Doctor, advocate split on physician-assisted deaths
'Part of medicine is (to) do no harm, and I'm of the firm belief that killing is doing harm,' doctor says
An Edmonton-area doctor says even if Canada legalizes physician-assisted suicide, he won't be helping his patients take their lives.
In June, new law will come into effect in Canada governing physician-assisted suicide after the Surpreme Court overturned a ban on physician-assisted suicide last February. Federal and provincial governments are now in the midst of preparing new regulations for physician-assisted dying.
- Albertans grapple with issues surrounding physician-assisted death
- Supreme Court gives federal government 4-month extension to pass assisted dying law
- Canada's first assisted death carried out in Quebec
An emergency care doctor in Stony Plain, Matthew Meeuwissen said he won't even refer a patient who wants to die to another doctor who will help them.
"I will not give in to medical nihilism ... I will follow my conscience," Meeuwissen said. "Part of medicine is (to) do no harm, and I'm of the firm belief that killing is doing harm.
"We are a healing art, a healing profession, and when we blur those lines, its going to have human consequences for physicians and its going to have some rather interesting consequences for society as a whole."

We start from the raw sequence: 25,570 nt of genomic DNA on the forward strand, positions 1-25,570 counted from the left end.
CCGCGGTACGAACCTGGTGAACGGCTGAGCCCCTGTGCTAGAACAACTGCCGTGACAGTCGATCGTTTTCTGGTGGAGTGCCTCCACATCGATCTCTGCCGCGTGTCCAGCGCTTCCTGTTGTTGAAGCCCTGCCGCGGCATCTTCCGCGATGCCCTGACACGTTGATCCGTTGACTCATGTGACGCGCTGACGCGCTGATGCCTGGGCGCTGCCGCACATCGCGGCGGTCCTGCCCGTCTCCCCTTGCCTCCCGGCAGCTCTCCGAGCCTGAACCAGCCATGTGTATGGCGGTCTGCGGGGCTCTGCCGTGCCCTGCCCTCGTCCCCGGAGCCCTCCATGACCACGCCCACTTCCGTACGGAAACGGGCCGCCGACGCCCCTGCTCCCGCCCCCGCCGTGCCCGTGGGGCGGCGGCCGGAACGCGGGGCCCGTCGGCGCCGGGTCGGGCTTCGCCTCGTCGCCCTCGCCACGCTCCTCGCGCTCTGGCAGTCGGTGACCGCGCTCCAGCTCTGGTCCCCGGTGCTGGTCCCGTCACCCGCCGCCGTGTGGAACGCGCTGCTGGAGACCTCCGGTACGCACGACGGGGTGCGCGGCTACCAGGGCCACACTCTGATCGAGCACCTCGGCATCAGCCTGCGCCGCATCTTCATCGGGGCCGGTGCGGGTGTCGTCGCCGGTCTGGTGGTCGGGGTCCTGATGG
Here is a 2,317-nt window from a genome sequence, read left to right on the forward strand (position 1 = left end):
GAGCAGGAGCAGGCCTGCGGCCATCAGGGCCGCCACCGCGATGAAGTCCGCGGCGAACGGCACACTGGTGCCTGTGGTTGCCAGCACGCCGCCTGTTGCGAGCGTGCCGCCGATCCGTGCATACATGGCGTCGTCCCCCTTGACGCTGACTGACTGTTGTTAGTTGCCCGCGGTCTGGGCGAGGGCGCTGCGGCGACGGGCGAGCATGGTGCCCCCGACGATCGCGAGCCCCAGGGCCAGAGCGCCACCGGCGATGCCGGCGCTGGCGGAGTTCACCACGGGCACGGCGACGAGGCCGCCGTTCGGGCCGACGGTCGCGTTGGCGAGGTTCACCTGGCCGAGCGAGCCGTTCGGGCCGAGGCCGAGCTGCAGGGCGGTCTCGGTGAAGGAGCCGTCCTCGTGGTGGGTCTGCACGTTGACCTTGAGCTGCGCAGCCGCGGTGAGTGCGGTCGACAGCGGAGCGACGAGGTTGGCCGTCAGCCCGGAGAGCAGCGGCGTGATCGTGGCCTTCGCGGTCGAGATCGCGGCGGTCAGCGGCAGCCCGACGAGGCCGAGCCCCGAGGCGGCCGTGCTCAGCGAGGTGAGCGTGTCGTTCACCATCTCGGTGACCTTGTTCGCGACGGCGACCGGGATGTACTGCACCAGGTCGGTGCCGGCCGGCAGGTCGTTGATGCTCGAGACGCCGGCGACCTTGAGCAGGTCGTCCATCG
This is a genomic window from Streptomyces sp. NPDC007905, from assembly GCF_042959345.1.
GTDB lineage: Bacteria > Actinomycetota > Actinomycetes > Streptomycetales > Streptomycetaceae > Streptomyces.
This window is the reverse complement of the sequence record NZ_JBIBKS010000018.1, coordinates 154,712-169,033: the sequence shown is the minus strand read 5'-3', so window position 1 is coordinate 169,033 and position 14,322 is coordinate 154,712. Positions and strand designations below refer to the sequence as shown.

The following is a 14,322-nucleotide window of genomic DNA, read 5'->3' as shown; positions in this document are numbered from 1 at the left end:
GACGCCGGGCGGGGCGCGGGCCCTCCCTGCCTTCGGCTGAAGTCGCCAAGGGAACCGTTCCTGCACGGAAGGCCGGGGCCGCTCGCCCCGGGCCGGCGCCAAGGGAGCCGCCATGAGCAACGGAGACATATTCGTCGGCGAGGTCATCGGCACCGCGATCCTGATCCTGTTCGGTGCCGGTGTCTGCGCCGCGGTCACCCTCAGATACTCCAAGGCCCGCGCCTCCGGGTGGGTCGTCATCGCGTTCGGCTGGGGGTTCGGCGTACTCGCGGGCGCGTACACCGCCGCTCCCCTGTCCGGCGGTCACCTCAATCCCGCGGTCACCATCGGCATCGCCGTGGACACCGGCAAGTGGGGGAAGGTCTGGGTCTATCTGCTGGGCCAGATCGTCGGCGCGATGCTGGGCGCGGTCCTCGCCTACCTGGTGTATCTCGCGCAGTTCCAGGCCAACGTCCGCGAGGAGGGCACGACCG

"The reality is that people die all the time with medical assists. They store up their pharmaceuticals, they take drugs."- Brian Kiely, Dying With Dignity
A poll commissioned by the advocacy organization Dying With Dignity released Thursday suggests 80 per cent of Canadians agree that individuals with a terminal medical condition should be permitted to consent to assisted death in advance. The Ipsos-Reid poll was conducted online Feb. 2 to 5, and received input from more than 2,500 Canadians.
Meeuwissen said he has yet to have had a patient express their desire to die, and said we're not yet living in a culture in which this is "mainstream." Still, the doctor said moral culpability would prevent him from being involved in a patient's decision to die, or to even refer that patient to a doctor who would help them with this final request.
Dying With Dignity spokesman Brian Kiely said in places where physician-assisted death exists, doctors who object to the practice don't have to be involved — and that's the way it should be here, he added. But not giving a patient information about physician-assisted death or a referral to another doctor, if they request it, is akin to abandoning that patient, he said.
Regardless of how Canada chooses to proceed with the issue, Kiely said it's something some patients have been taking into their own hands for years.
"The reality is that people die all the time with medical assists. They store up their pharmaceuticals, they take drugs," Kiely said.
"I suggest that society has already made the change, and that (there are) certain people in the medical system who are refusing to catch up. Ultimately, it's not about a societal change, it's about a small group of individuals who say 'I would like to end my life and stop suffering.'"